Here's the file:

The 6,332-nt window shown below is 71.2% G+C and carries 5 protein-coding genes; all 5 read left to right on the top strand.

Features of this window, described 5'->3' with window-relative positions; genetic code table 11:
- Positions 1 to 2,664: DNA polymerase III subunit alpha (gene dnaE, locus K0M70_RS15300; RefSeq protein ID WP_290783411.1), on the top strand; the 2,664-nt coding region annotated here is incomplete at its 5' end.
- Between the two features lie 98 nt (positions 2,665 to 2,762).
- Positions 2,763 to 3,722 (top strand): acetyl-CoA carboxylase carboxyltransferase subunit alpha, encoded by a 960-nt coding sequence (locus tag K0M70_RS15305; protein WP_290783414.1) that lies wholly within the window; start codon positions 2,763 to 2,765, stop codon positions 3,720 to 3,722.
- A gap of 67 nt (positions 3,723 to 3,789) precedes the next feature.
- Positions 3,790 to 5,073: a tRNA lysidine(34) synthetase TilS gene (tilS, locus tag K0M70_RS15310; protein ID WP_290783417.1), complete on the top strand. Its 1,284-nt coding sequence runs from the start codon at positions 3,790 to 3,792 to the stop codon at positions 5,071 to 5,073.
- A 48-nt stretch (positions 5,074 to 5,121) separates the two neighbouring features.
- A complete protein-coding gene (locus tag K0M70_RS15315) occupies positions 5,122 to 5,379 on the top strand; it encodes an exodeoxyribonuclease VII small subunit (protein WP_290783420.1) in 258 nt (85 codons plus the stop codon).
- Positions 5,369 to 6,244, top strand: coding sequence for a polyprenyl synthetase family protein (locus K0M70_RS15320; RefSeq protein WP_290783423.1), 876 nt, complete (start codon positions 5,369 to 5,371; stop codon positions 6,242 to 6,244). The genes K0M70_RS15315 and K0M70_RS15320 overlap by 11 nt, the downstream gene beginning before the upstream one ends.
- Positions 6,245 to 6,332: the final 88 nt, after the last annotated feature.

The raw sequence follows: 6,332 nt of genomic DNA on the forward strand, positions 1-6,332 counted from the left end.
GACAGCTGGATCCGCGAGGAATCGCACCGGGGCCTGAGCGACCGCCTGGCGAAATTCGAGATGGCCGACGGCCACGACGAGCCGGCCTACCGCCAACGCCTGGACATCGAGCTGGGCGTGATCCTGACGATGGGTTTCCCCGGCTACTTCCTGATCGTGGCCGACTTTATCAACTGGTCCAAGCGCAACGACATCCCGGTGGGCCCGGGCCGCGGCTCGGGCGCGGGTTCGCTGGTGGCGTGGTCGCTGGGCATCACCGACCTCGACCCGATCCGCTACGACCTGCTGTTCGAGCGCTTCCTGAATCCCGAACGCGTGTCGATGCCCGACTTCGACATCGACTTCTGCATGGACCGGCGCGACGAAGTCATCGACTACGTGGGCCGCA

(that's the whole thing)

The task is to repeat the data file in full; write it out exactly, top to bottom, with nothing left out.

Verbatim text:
The 6,332-nt window shown below is 71.2% G+C and carries 5 protein-coding genes; all 5 read left to right on the top strand.

Features of this window, described 5'->3' with window-relative positions; genetic code table 11:
- Positions 1 to 2,664: DNA polymerase III subunit alpha (gene dnaE, locus K0M70_RS15300; RefSeq protein ID WP_290783411.1), on the top strand; the 2,664-nt coding region annotated here is incomplete at its 5' end.
- Between the two features lie 98 nt (positions 2,665 to 2,762).
- Positions 2,763 to 3,722 (top strand): acetyl-CoA carboxylase carboxyltransferase subunit alpha, encoded by a 960-nt coding sequence (locus tag K0M70_RS15305; protein WP_290783414.1) that lies wholly within the window; start codon positions 2,763 to 2,765, stop codon positions 3,720 to 3,722.
- A gap of 67 nt (positions 3,723 to 3,789) precedes the next feature.
- Positions 3,790 to 5,073: a tRNA lysidine(34) synthetase TilS gene (tilS, locus tag K0M70_RS15310; protein ID WP_290783417.1), complete on the top strand. Its 1,284-nt coding sequence runs from the start codon at positions 3,790 to 3,792 to the stop codon at positions 5,071 to 5,073.
- A 48-nt stretch (positions 5,074 to 5,121) separates the two neighbouring features.
- A complete protein-coding gene (locus tag K0M70_RS15315) occupies positions 5,122 to 5,379 on the top strand; it encodes an exodeoxyribonuclease VII small subunit (protein WP_290783420.1) in 258 nt (85 codons plus the stop codon).
- Positions 5,369 to 6,244, top strand: coding sequence for a polyprenyl synthetase family protein (locus K0M70_RS15320; RefSeq protein WP_290783423.1), 876 nt, complete (start codon positions 5,369 to 5,371; stop codon positions 6,242 to 6,244). The genes K0M70_RS15315 and K0M70_RS15320 overlap by 11 nt, the downstream gene beginning before the upstream one ends.
- Positions 6,245 to 6,332: the final 88 nt, after the last annotated feature.

The raw sequence follows: 6,332 nt of genomic DNA on the forward strand, positions 1-6,332 counted from the left end.
GACAGCTGGATCCGCGAGGAATCGCACCGGGGCCTGAGCGACCGCCTGGCGAAATTCGAGATGGCCGACGGCCACGACGAGCCGGCCTACCGCCAACGCCTGGACATCGAGCTGGGCGTGATCCTGACGATGGGTTTCCCCGGCTACTTCCTGATCGTGGCCGACTTTATCAACTGGTCCAAGCGCAACGACATCCCGGTGGGCCCGGGCCGCGGCTCGGGCGCGGGTTCGCTGGTGGCGTGGTCGCTGGGCATCACCGACCTCGACCCGATCCGCTACGACCTGCTGTTCGAGCGCTTCCTGAATCCCGAACGCGTGTCGATGCCCGACTTCGACATCGACTTCTGCATGGACCGGCGCGACGAAGTCATCGACTACGTGGGCCGCA